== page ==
At his sentencing, Calderon sought a downward departure because his conviction resulted from a reverse sting in which the government had unique control over the quantity of cocaine placed in the warehouse. In essence, Calderon argued that the entire 50 kilograms of real and sham cocaine should not be attributed to him. The district court noted that it possessed the authority to so depart in the right circumstances, but declined to do so because Calderon and his group were already in the process of stealing the packages of cocaine when they were arrested:
I consider it highly probative that both of these defendants were actually involved in starting to move some of these drugs when they were arrested. This is why I said ․ that but for the arrest all the evidence shows me that they would have been out the door with the drugs in the car and would have distributed them․
After computing Calderon's offense level of 36 and his criminal history level of I, the district court sentenced him to 188 months of incarceration on the conspiracy and attempt charges, 60 months of incarceration (consecutive) on the firearms charge, 5 years of supervised release, and a $300 special assessment.
A. Guidelines Calculation
Calderon appeals the denial of his application for a downward departure; Medina appeals the calculation of his base offense level. Their arguments are substantively the same.
Because the district court recognized its authority to downwardly depart in reverse sting cases, but chose not to do so, we lack appellate jurisdiction to consider Calderon's appeal on this issue “absent a showing that a violation of law occurred or that the guidelines were misapplied.” United States v. Adeniyi, 912 F.2d 615, 618 (2d Cir.1990); see also United States v. Ekhator, 17 F.3d 53, 55 (2d Cir.1994). Here, the district court's ruling was not prompted by any impermissible consideration or error of law; the court recognized its power to depart. Moreover, the Guidelines were not misapplied; Calderon's actions evidenced an intent to steal all 50 kilograms of real and sham cocaine, and the court correctly calculated Calderon's offense level. We therefore dismiss Calderon's appeal of his sentence for lack of jurisdiction.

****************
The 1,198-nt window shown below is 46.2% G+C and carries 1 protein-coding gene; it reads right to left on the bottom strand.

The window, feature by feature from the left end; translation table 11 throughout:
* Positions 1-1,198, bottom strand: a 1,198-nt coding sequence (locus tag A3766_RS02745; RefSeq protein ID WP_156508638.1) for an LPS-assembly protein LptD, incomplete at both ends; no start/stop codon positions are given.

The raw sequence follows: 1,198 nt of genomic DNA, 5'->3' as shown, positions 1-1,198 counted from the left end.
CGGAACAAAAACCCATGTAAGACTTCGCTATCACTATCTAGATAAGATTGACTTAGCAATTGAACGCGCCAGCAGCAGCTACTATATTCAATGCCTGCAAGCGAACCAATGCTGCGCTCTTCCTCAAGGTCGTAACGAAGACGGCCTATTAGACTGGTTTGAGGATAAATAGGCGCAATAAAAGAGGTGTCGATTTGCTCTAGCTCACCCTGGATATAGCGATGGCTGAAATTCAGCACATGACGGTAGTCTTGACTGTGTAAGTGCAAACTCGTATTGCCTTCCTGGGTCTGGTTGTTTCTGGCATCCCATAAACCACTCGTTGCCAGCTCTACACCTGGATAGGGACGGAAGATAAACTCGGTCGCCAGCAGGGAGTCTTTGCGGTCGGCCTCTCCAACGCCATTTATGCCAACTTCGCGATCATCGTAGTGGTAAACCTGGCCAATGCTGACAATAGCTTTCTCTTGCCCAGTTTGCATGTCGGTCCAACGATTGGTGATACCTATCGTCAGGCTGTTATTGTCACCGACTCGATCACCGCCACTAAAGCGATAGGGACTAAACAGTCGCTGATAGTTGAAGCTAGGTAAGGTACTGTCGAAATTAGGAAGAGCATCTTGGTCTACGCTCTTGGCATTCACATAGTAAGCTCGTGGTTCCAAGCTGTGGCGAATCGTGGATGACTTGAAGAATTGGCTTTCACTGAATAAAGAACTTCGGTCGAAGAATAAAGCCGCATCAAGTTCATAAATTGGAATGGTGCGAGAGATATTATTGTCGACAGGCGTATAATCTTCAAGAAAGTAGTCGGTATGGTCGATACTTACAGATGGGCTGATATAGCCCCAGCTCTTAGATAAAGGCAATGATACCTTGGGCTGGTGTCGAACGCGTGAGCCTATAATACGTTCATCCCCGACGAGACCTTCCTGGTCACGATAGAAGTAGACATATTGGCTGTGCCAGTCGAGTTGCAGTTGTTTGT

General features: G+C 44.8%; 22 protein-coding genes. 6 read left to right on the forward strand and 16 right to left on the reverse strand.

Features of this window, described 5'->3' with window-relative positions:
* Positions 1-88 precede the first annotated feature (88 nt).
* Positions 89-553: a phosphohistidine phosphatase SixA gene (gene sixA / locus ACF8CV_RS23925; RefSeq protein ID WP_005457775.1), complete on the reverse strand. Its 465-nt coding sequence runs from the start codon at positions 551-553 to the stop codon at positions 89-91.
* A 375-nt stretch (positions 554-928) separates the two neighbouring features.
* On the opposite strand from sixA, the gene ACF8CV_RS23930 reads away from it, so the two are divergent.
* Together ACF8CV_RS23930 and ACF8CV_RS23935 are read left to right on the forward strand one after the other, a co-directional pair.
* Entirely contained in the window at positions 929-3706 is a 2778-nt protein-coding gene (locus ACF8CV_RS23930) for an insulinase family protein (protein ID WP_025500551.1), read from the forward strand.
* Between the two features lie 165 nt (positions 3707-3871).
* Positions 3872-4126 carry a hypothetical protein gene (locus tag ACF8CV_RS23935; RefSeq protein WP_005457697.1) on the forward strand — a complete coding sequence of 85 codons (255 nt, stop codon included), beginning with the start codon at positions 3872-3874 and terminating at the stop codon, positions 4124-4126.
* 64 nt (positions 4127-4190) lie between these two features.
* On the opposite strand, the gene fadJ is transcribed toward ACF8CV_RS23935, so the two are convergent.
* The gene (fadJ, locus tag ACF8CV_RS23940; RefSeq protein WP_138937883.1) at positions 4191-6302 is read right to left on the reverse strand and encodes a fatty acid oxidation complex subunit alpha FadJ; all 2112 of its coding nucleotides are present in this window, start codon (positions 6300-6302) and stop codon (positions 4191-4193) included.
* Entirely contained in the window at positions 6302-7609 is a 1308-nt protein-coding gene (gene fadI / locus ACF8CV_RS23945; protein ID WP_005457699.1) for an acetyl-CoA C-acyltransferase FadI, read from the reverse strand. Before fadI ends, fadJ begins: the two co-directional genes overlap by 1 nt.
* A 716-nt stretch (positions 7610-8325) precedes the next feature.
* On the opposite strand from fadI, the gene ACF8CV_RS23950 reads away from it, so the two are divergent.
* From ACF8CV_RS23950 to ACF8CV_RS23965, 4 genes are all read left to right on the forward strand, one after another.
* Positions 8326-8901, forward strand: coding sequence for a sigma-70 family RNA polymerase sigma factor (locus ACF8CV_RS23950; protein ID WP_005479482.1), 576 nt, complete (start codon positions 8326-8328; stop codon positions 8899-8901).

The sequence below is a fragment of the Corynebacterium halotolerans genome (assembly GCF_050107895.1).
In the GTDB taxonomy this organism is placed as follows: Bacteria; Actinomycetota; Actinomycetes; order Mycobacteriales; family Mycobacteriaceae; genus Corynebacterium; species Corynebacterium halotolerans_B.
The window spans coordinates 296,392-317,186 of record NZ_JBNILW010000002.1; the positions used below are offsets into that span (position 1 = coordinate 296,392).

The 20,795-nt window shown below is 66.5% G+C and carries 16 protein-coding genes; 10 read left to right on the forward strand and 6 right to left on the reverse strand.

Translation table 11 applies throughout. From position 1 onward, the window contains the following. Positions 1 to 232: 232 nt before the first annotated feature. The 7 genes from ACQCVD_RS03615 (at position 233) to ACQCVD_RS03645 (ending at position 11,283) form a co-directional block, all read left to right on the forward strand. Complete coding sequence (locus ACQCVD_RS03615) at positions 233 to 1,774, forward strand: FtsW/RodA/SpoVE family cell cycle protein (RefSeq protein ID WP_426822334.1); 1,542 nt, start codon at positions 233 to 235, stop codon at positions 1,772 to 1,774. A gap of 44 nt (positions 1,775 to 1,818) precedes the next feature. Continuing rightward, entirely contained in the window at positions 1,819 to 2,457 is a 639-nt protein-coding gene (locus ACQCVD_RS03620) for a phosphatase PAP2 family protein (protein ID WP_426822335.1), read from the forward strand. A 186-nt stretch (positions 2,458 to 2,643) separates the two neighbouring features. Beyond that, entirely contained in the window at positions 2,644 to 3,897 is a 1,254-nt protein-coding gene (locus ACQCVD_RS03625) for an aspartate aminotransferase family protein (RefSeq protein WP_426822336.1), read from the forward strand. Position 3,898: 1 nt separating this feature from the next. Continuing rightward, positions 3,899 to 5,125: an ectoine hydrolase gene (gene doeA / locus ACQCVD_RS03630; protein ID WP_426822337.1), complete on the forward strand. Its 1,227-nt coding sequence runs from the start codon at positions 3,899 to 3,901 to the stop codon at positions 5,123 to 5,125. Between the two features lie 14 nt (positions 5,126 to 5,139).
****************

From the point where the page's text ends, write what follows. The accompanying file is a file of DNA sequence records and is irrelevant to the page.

Medina failed to object at sentencing to the district court's calculation of his base offense level; his argument is therefore waived on appeal absent “[p]lain errors or defects affecting substantial rights.” Fed.R.Crim.P. 52(b); see also United States v. Taylor, 92 F.3d 1313, 1335 (2d Cir.1996), cert. denied, 519 U.S. 1093, 117 S.Ct. 771, 136 L.Ed.2d 717 (1997); United States v. Keppler, 2 F.3d 21, 23-24 (2d Cir.1993).
Section 2D1.1(c) of the Sentencing Guidelines requires the sentencing court to calculate a defendant's base offense level on the basis of the drug quantity involved in the transaction-including theft-in which the defendant agreed or intended to engage. See U.S.S.G. § 2D1.1(c) (1997); United States v. Howard, 998 F.2d 42, 50 (2d Cir.1993). Application Note 15 of this section provides for a downward departure in a particular reverse sting situation that is not at issue here: